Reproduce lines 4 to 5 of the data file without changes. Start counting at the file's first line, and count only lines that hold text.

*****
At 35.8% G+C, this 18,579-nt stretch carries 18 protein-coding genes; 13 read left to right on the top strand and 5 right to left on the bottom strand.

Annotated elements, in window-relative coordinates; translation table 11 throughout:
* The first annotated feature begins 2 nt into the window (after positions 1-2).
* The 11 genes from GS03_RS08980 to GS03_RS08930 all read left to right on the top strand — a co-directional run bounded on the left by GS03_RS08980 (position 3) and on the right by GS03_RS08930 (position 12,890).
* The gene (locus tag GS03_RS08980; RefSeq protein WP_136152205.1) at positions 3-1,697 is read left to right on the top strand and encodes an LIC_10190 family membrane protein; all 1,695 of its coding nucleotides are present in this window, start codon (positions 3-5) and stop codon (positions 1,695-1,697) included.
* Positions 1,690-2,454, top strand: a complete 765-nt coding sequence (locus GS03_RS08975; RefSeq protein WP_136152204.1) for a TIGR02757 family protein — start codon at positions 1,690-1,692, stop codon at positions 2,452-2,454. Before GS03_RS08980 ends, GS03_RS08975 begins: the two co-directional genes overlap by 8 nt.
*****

* The 11 genes from GS03_RS08980 to GS03_RS08930 all read left to right on the top strand — a co-directional run bounded on the left by GS03_RS08980 (position 3) and on the right by GS03_RS08930 (position 12,890).
* The gene (locus tag GS03_RS08980; RefSeq protein WP_136152205.1) at positions 3-1,697 is read left to right on the top strand and encodes an LIC_10190 family membrane protein; all 1,695 of its coding nucleotides are present in this window, start codon (positions 3-5) and stop codon (positions 1,695-1,697) included.